Where the democratic-centralist “party” puts its emphasis on achieving a complete and correct theoretical analysis … [new anarchist groups like the Direct Action Network] openly seek diversity. Debate always focuses on particular courses of action; it’s taken for granted that no one will ever convert anyone else entirely to their point of view. The motto might be, “If you are willing to act like an anarchist now, your long-term vision is pretty much your own business.” Which seems only sensible: none of us know how far these principles can actually take us, or what a complex society based on them would end up looking like. Their ideology, then, is immanent in the anti-authoritarian principles that underlie their practice, and one of their more explicit principles is that things should stay this way.
So here we have collective action, without collective thought. Keep your “long-term vision” and your “point of view” to yourself. That’s “your own business,” it’s not our business. And “things should stay this way.” “Ideology” should remain “immanent,” or only implicit––indefinitely.
I would like to suggest, in light of this, that the failure of Occupy to develop theoretically wasn’t an accident. From the perspective of an influential current within it, the lack of theoretical development was no failure at all. It was the way things should stay. But I don’t think thoughtless activity on the part of a collectivity is going to be any more successful, when all is said and done, than thoughtless activity on the part of an individual.
Of course, there is something called Occupy Theory and the publication Tidal that emerged from Occupy Wall Street. But one of the main people in Occupy Theory and Tidal, who came to the first Marxist-Humanist Initiative meeting on Occupy, told me after the meeting that he was hoping to get consensus around some tenets or items for a vision, or whatever. Now, this might seem to be the opposite of what Graeber recommended. On the one hand, we have keeping your ideas to yourself. On the other hand, we have this notion of large numbers of people “agreeing” to certain tenets by consensus. But these are opposite sides of the same coin. In neither case is there a collective process of thought, ongoing development of thought, public critique of thought, or testing of thought in the realm of thought itself.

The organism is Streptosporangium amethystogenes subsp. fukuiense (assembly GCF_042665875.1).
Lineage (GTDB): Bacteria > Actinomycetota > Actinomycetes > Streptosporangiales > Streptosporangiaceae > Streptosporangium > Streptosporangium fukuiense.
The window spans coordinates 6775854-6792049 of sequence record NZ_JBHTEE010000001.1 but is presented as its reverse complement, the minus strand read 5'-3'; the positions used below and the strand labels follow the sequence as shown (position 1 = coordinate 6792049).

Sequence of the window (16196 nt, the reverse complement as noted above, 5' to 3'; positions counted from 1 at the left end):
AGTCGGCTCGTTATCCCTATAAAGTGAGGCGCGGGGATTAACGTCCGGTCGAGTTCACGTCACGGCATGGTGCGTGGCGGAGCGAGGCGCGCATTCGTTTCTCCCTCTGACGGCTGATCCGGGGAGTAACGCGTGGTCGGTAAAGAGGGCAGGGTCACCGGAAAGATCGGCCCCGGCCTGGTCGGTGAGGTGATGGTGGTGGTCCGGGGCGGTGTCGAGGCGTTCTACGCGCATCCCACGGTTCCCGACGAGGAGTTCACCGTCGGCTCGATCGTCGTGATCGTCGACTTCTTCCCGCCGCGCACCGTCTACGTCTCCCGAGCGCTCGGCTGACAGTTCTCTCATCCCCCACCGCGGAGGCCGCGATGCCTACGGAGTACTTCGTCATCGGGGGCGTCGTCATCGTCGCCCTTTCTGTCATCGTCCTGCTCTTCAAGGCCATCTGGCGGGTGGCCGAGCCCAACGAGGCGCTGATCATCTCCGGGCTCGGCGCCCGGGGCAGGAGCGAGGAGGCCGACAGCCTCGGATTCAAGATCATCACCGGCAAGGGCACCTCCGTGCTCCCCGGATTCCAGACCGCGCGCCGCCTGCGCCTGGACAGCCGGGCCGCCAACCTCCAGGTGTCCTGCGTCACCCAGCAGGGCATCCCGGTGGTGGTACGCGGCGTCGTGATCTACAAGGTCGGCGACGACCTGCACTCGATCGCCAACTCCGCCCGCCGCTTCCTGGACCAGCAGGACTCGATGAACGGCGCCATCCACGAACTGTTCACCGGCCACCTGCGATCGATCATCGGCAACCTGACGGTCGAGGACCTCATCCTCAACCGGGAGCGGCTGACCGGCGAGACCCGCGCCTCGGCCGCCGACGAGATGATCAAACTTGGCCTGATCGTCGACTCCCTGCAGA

It is this process that’s all-important, it seems to me. The epigraph with which chapter 9 of Dunayevskaya’s Marxism and Freedom begins is about this process. What’s being discussed there is what Hegel called the “third attitude” or “third position” of thought to objectivity, in his Smaller Logic. This third attitude or position is the standpoint of immediate knowledge, intuitionism, in other words, the idea that knowledge can be acquired intuitively. Dunayevskaya is criticizing this attitude in the epigraph, and she continued to criticize it for the next 30 years, and increasingly so.
The context of her remarks is the debate within German-idealist philosophy over whether reason can arrive at absolute truth, or whether absolute truth can only by attained by means of faith or belief, intuitive means. Hegel says that both Kant and the philosophies that he, Hegel, is criticizing at this point held that reason can’t arrive at absolute truth, but that there’s a crucial difference between Kant and these philosophies nonetheless. In Kant’s case, this was a result, a conclusion he arrived at through philosophical cognition. In the case of the philosophies that Hegel is criticizing here, however, this conclusion is turned into an immediate starting point. So philosophical cognition is cut away beforehand, before it begins. In this way, Hegel says, the Kantian philosophy gets turned into a pillow for intellectual sloth, which comforts itself in thinking that everything is already proved and settled.